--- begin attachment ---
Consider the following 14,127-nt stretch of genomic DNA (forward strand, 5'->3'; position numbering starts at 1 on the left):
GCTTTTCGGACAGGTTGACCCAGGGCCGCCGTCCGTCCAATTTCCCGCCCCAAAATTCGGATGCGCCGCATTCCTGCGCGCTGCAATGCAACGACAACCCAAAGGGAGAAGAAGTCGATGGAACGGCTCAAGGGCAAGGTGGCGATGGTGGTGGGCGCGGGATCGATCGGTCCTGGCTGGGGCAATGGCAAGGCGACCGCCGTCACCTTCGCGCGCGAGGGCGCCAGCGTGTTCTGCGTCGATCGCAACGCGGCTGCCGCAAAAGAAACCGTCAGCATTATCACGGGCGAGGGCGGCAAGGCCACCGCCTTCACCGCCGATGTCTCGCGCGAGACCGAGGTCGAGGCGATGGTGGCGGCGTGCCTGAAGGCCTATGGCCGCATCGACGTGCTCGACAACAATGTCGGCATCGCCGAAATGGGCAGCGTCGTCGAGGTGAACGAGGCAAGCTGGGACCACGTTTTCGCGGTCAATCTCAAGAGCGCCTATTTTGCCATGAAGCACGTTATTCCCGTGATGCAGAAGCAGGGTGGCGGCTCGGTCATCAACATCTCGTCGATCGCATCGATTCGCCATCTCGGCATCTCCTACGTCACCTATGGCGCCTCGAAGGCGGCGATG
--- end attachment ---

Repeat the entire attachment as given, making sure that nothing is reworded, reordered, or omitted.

Consider the following 14,127-nt stretch of genomic DNA (forward strand, 5'->3'; position numbering starts at 1 on the left):
GCTTTTCGGACAGGTTGACCCAGGGCCGCCGTCCGTCCAATTTCCCGCCCCAAAATTCGGATGCGCCGCATTCCTGCGCGCTGCAATGCAACGACAACCCAAAGGGAGAAGAAGTCGATGGAACGGCTCAAGGGCAAGGTGGCGATGGTGGTGGGCGCGGGATCGATCGGTCCTGGCTGGGGCAATGGCAAGGCGACCGCCGTCACCTTCGCGCGCGAGGGCGCCAGCGTGTTCTGCGTCGATCGCAACGCGGCTGCCGCAAAAGAAACCGTCAGCATTATCACGGGCGAGGGCGGCAAGGCCACCGCCTTCACCGCCGATGTCTCGCGCGAGACCGAGGTCGAGGCGATGGTGGCGGCGTGCCTGAAGGCCTATGGCCGCATCGACGTGCTCGACAACAATGTCGGCATCGCCGAAATGGGCAGCGTCGTCGAGGTGAACGAGGCAAGCTGGGACCACGTTTTCGCGGTCAATCTCAAGAGCGCCTATTTTGCCATGAAGCACGTTATTCCCGTGATGCAGAAGCAGGGTGGCGGCTCGGTCATCAACATCTCGTCGATCGCATCGATTCGCCATCTCGGCATCTCCTACGTCACCTATGGCGCCTCGAAGGCGGCGATG